But nuclear opponents steadfastly deny these findings. They consistently portray nuclear accidents as doing much more harm than neutral experts have found. They consistently overstate the health risk from even the tiniest problems at any nuclear power facility. This is not unlike the science denial of people who reject the evidence of anthropogenic climate change. The phenomenon is the same. It is cultural cognition working to produce a view of the evidence that, though honestly held, simply conflicts with the current state of established scientific knowledge.”-- David Ropeik

Also consider reading this: How Tribalism Overrules Reason, and Makes Risky Times More Dangerous.

Likewise, climate activists are asking climate skeptics to be disloyal to their tribe, to brave being ostracized, to give up their sense of safety. Are most climate skeptics any more likely to do that than most climate activists are to embrace nuclear energy? Climate skeptics are just as resistant to facts as the anti-nuclear climate activists.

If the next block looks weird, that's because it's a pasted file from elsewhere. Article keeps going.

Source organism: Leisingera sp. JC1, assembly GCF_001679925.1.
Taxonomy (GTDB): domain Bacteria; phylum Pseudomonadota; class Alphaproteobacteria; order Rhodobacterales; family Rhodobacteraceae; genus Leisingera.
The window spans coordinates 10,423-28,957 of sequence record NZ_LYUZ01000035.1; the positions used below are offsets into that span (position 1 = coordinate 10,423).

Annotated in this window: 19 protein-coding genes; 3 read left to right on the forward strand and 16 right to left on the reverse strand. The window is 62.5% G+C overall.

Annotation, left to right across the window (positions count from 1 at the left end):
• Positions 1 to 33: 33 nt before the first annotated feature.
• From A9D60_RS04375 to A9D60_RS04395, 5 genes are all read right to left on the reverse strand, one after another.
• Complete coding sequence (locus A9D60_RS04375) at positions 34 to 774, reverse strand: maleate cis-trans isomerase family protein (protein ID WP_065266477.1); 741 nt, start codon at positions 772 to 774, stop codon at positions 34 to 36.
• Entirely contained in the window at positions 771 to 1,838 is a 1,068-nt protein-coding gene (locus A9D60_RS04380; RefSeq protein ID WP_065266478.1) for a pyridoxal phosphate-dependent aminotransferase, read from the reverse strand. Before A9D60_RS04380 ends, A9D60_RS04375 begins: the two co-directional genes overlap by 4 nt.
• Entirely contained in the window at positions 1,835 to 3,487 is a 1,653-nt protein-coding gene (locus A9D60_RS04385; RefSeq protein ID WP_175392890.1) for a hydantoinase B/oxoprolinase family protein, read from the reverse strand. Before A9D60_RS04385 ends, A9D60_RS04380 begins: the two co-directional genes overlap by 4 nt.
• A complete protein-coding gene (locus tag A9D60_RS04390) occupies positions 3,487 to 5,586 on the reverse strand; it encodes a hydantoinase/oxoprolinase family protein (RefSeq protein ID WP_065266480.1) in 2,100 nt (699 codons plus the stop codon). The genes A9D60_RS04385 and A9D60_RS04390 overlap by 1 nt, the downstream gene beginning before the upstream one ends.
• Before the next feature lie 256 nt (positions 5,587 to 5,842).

Not all people react to fear in the same way. Some deal with it via denial, which I suspect is the case for many climate skeptics. This is an example where too much optimism can lead to disaster. Evolution works in mysterious ways. Imagine three hominids in the distant past walking along on the African savannah. One is an optimist, one is a realist, and one is a pessimist. A lion approaches. The optimist assumes it probably isn't hungry. The pessimist has given up all hope. Where's the realist? There she is, in the top of that tall tree.

There’s always hope, or so they say, but that’s not really always true.